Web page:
Renowned Geneticist to Speak at Iowa State University
March 12th, 2013
AMES, Iowa -- Trudy Mackay, a member of the National Academy of Sciences and the William Neal Reynolds and Distinguished University Professor of Genetics and Entomology at North Carolina State University, will be the featured speaker March 27 at the spring symposium of the Center for Integrated Animal Genomics at Iowa State University.
Mackay is known internationally for her groundbreaking genetic research and creation of the Drosophila Genetics Reference Panel (DGRP) published in 2012, which describes all genetic factors that affect a fruit fly's inherited traits. Due to genetic parallels between fruit flies and humans, lessons learned on the fruit fly often can be applied to human health.
Mackay's presentation will begin at 1:10 p.m. in 1204 Kildee Hall. The symposium is free, but registration is required by March 15 by completing the form at: http://www.ciag.iastate.edu/2013SpringWorkshop.htm
The DGRP, developed by Mackay and her colleagues, helps researchers more efficiently study the cause and evolution of quantitative traits like aggression in humans and other animals. Other examples of quantitative traits include longevity, stress tolerance, sleep duration and alcohol sensitivity.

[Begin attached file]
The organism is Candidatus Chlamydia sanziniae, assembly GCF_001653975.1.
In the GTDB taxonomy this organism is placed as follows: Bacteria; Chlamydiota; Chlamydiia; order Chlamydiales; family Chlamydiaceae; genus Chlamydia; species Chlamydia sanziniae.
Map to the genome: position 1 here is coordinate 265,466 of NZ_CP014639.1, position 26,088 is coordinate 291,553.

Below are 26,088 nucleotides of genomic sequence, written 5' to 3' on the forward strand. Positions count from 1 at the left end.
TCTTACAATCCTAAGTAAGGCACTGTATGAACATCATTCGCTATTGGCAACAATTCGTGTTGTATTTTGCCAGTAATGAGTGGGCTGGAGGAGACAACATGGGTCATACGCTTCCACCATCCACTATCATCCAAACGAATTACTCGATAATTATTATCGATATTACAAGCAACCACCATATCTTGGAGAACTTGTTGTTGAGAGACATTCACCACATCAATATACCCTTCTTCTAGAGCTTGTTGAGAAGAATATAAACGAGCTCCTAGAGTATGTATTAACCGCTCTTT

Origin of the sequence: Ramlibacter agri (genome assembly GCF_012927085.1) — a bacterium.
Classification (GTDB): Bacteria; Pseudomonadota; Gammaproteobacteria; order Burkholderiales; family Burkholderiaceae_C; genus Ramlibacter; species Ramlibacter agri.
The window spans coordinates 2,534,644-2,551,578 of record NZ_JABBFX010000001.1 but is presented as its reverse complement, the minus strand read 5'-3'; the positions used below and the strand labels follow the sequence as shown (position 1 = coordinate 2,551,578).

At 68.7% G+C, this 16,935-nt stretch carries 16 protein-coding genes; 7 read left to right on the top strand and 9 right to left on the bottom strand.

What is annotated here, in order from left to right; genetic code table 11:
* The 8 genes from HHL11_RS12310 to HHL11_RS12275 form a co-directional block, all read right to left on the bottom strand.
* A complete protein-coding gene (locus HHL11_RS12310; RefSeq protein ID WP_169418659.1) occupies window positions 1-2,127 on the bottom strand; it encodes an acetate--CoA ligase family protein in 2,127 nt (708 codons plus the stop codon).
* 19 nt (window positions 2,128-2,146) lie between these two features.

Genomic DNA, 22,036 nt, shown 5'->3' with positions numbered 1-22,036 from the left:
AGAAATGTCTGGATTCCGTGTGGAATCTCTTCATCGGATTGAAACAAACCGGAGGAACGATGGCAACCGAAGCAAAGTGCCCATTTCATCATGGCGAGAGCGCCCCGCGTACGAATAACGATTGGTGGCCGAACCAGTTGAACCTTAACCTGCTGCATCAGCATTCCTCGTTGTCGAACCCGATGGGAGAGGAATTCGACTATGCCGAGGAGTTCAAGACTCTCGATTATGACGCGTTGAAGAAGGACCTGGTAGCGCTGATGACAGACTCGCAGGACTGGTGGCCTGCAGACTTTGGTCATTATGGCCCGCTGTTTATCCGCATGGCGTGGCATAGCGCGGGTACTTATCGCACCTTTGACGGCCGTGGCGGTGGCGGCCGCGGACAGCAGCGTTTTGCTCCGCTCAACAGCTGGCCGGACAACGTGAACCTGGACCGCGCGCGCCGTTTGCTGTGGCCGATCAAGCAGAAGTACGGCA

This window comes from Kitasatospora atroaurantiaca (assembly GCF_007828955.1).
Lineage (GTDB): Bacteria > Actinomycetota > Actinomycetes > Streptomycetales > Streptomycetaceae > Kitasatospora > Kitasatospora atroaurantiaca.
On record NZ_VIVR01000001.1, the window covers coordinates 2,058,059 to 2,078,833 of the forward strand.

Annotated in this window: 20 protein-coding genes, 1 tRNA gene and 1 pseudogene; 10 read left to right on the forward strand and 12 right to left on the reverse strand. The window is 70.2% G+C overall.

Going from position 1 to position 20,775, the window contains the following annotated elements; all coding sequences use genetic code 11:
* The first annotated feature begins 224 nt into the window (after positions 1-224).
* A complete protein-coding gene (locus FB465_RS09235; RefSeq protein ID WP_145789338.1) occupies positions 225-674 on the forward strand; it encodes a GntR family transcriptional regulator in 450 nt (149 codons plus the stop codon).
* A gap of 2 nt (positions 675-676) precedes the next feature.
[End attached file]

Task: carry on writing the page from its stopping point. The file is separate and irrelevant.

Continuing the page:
Mackay will discuss some of her research findings and implications of the Drosophila data for genotype-phenotype mapping of complex traits in other species, including humans.
Mackay earned a doctorate in genetics from the University of Edinburgh and was a postdoctoral scholar at Dalhousie University before joining North Carolina State University's Department of Genetics in 1987. Mackay also is a Fellow of the Royal Society, the American Association for the Advancement of Science and the American Academy of Arts and Sciences. Her awards include the Genetics Society of America Medal, the North Carolina Award for Science and the O. Max Gardner Award, the highest award given by the 16-campus University of North Carolina system to recognize an individual "who has made the greatest contributions to the welfare of the human race."